The populations from these polygons are apportioned in a two-stage process to create a new raster dataset given the dasymetric settlement footprint with the likelihood scores as input. First, if there are more cells with nonzero settlement scores in a given polygon than the number of people, dasymetric settlement likelihood surface for that polygon is reprocessed as follows:
Generally, the above two steps are required for sparsely populated polygons representing large geographic areas. To complete the apportionment, the populations of the polygons are distributed to the cells based on each cell’s settlement likelihood score. This is done by determining the ratio of the polygon’s population to the sum of settlement scores inside the polygon.
The resulting population surface is verified as having the correct total population for all countries and then for each country when the raster cells whose centers fall within a given country’s boundary are extracted and summed. A population density surface is also computed, and locations with population densities over 50,000 persons per square kilometer are manually evaluated. Such areas occur due to horizontal inaccuracies within the population polygons, where they may have only cover or extend into locales where the dasymetric settlement likelihood surface contains too few cells. To address this, the topology of the population polygons is edited to match high-resolution satellite imagery (Esri 2015c), and the steps to apportion the population data are repeated.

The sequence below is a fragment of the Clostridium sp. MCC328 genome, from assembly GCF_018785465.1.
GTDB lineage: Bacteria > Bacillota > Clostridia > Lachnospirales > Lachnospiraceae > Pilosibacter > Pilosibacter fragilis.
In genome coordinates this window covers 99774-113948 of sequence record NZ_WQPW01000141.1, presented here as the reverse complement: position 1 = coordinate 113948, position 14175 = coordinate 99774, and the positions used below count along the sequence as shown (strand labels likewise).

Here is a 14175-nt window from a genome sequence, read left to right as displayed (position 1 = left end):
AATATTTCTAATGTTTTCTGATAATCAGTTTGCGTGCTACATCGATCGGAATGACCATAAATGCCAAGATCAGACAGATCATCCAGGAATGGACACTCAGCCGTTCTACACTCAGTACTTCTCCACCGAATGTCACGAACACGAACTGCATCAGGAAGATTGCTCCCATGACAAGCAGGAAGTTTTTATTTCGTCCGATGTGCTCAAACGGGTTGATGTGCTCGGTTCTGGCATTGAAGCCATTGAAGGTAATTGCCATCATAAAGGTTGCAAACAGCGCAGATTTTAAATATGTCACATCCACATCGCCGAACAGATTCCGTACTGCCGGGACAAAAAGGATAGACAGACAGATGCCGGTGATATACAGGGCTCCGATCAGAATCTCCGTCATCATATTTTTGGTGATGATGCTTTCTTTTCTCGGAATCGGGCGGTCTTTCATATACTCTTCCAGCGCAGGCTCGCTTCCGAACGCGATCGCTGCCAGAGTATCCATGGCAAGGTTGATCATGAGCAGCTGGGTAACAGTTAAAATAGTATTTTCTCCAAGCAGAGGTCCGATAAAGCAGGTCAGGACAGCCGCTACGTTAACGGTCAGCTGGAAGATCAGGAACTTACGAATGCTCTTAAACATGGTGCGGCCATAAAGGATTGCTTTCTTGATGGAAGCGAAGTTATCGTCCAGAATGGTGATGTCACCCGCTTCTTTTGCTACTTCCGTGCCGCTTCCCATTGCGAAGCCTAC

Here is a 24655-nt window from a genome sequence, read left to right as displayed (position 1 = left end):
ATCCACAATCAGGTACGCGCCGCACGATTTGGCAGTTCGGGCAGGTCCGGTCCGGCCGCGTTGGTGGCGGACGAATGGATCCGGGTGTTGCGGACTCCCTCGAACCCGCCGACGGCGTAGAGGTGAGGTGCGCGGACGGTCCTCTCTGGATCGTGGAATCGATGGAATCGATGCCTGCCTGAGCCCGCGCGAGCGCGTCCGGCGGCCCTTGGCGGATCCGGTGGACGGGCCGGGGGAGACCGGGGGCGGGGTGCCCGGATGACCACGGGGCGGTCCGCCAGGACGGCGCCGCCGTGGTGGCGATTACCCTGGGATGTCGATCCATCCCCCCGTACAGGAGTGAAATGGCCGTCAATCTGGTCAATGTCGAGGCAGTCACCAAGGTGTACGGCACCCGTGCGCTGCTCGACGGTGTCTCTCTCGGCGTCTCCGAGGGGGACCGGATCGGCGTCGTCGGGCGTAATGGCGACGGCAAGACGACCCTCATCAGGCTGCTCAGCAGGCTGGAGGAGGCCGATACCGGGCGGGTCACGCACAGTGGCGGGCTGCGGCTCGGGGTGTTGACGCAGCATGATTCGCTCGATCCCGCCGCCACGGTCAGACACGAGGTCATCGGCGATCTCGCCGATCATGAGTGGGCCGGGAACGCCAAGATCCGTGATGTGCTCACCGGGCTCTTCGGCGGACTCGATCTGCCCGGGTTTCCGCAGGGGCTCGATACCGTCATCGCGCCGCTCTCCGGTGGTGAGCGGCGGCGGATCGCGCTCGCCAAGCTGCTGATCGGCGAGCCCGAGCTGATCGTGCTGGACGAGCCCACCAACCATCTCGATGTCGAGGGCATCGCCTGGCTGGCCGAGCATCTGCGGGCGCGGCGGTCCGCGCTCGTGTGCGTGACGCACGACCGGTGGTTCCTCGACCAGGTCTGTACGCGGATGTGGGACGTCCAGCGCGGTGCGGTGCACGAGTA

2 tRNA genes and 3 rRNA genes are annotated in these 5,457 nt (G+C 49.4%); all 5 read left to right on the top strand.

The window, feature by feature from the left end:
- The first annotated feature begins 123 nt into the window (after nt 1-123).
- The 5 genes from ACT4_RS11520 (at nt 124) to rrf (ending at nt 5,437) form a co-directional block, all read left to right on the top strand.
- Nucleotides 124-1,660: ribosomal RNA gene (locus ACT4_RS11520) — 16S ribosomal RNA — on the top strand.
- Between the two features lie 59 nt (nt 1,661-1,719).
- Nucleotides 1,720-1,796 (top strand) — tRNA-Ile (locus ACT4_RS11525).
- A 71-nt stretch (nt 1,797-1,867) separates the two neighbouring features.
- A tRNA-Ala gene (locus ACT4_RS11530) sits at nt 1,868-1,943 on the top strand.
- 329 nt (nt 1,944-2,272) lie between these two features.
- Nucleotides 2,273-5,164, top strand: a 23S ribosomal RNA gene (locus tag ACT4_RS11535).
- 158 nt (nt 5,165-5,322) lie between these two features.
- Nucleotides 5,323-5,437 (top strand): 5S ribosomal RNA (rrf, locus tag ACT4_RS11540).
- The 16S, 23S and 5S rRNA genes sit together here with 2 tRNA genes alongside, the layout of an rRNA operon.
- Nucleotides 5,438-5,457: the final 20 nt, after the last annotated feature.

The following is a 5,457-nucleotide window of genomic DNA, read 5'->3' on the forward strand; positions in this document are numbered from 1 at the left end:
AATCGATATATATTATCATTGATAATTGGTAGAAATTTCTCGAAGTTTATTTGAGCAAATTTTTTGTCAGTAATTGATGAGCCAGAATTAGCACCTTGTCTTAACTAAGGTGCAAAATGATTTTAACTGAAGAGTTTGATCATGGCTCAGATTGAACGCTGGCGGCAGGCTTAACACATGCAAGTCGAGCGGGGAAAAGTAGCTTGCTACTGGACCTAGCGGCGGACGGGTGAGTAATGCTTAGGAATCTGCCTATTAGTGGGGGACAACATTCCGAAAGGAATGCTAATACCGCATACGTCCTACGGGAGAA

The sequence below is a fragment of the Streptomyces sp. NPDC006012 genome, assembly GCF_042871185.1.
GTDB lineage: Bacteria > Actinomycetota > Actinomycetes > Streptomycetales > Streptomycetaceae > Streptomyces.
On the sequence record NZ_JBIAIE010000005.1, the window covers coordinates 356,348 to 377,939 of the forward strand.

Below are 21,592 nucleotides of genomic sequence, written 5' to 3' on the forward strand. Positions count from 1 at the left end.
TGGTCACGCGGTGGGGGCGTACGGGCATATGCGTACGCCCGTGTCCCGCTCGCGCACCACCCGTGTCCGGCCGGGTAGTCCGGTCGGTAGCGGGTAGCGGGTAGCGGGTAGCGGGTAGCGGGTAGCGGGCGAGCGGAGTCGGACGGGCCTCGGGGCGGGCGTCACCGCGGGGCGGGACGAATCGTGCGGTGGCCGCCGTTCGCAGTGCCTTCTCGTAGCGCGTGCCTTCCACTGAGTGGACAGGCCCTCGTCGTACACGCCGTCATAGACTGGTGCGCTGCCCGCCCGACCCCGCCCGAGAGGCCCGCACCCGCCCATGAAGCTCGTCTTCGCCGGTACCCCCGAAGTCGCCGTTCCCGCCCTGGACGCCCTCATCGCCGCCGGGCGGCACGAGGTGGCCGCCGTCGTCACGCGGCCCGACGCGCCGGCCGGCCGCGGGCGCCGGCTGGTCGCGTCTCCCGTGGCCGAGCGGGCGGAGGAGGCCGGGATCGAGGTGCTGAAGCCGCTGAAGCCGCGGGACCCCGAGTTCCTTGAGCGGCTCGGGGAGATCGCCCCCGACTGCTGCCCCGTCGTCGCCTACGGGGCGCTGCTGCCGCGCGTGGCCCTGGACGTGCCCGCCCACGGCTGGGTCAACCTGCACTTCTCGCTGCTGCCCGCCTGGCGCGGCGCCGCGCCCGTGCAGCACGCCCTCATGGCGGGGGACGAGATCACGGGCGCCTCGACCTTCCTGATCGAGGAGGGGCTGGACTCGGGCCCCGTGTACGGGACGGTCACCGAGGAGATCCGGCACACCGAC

To summarize, the method for determining the dasymetric settlement surface starts with known urban areas, adds highly likely locations near road intersections and GeoNames populated places, and then models the edges of settlement and fills in rural settlement using texture from panchromatic imagery. There are several aspects of this process worthy of further discussion:
BaseVue urban classifications: The Medium-Low Density Urban and High Density Urban classifications require 40% and 60%, respectively, of land area to be commercial, industrial, or transportation, implying large areas of concrete exist. Thus, villages or concentrations of people where there are no paved roads or modern infrastructure are classified using the land cover type of the surrounding area. This also indicates a conservative estimate of the size of urbanized areas. The outskirts of cities and suburban areas may not contain a sufficient level of visible pavement or structures to be considered in either of the urban classes. It is important that these urban classes in BaseVue not overestimate the geographic extent of the urban footprint (Linard et al., 2012). Therefore, the urban classes were isolated and visually inspected relative to high-resolution satellite imagery in several dozen cities, occurring on all continents, to verify this to be true. Thus, these two classes of BaseVue were deemed an appropriate starting point.